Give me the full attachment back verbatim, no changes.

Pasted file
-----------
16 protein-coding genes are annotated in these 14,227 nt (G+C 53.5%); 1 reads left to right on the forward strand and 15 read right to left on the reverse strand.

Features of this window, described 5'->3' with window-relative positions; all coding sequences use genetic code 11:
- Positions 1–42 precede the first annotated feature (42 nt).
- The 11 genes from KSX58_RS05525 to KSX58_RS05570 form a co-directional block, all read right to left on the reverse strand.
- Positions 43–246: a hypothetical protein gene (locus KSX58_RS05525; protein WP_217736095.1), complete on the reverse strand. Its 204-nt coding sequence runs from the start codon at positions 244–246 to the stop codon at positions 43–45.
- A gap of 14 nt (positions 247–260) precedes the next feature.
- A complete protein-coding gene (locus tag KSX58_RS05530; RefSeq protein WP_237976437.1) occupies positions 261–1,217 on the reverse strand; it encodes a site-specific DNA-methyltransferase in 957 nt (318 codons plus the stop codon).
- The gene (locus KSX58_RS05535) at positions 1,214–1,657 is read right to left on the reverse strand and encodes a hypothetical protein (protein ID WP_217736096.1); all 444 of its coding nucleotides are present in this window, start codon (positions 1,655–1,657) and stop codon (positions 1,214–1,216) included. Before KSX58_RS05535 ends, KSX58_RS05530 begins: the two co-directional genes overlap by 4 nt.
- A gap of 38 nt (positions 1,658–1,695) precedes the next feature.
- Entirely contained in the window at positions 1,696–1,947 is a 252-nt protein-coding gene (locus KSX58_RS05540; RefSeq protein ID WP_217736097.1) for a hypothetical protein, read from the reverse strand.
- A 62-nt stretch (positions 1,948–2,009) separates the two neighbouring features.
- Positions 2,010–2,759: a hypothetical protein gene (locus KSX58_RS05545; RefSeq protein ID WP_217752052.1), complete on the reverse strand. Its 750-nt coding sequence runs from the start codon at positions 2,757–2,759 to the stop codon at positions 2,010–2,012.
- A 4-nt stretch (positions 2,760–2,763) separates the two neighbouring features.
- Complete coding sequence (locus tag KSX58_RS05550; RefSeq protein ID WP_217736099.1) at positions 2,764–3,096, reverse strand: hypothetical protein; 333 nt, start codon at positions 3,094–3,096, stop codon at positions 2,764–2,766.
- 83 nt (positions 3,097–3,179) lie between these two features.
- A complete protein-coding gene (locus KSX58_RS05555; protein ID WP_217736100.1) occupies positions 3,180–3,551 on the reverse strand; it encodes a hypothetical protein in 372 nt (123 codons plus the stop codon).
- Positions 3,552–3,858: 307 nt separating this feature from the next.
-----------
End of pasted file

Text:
16 protein-coding genes are annotated in these 14,227 nt (G+C 53.5%); 1 reads left to right on the forward strand and 15 read right to left on the reverse strand.

Features of this window, described 5'->3' with window-relative positions; all coding sequences use genetic code 11:
- Positions 1–42 precede the first annotated feature (42 nt).
- The 11 genes from KSX58_RS05525 to KSX58_RS05570 form a co-directional block, all read right to left on the reverse strand.
- Positions 43–246: a hypothetical protein gene (locus KSX58_RS05525; protein WP_217736095.1), complete on the reverse strand. Its 204-nt coding sequence runs from the start codon at positions 244–246 to the stop codon at positions 43–45.
- A gap of 14 nt (positions 247–260) precedes the next feature.
- A complete protein-coding gene (locus tag KSX58_RS05530; RefSeq protein WP_237976437.1) occupies positions 261–1,217 on the reverse strand; it encodes a site-specific DNA-methyltransferase in 957 nt (318 codons plus the stop codon).
- The gene (locus KSX58_RS05535) at positions 1,214–1,657 is read right to left on the reverse strand and encodes a hypothetical protein (protein ID WP_217736096.1); all 444 of its coding nucleotides are present in this window, start codon (positions 1,655–1,657) and stop codon (positions 1,214–1,216) included. Before KSX58_RS05535 ends, KSX58_RS05530 begins: the two co-directional genes overlap by 4 nt.
- A gap of 38 nt (positions 1,658–1,695) precedes the next feature.
- Entirely contained in the window at positions 1,696–1,947 is a 252-nt protein-coding gene (locus KSX58_RS05540; RefSeq protein ID WP_217736097.1) for a hypothetical protein, read from the reverse strand.
- A 62-nt stretch (positions 1,948–2,009) separates the two neighbouring features.
- Positions 2,010–2,759: a hypothetical protein gene (locus KSX58_RS05545; RefSeq protein ID WP_217752052.1), complete on the reverse strand. Its 750-nt coding sequence runs from the start codon at positions 2,757–2,759 to the stop codon at positions 2,010–2,012.
- A 4-nt stretch (positions 2,760–2,763) separates the two neighbouring features.
- Complete coding sequence (locus tag KSX58_RS05550; RefSeq protein ID WP_217736099.1) at positions 2,764–3,096, reverse strand: hypothetical protein; 333 nt, start codon at positions 3,094–3,096, stop codon at positions 2,764–2,766.
- 83 nt (positions 3,097–3,179) lie between these two features.
- A complete protein-coding gene (locus KSX58_RS05555; protein ID WP_217736100.1) occupies positions 3,180–3,551 on the reverse strand; it encodes a hypothetical protein in 372 nt (123 codons plus the stop codon).
- Positions 3,552–3,858: 307 nt separating this feature from the next.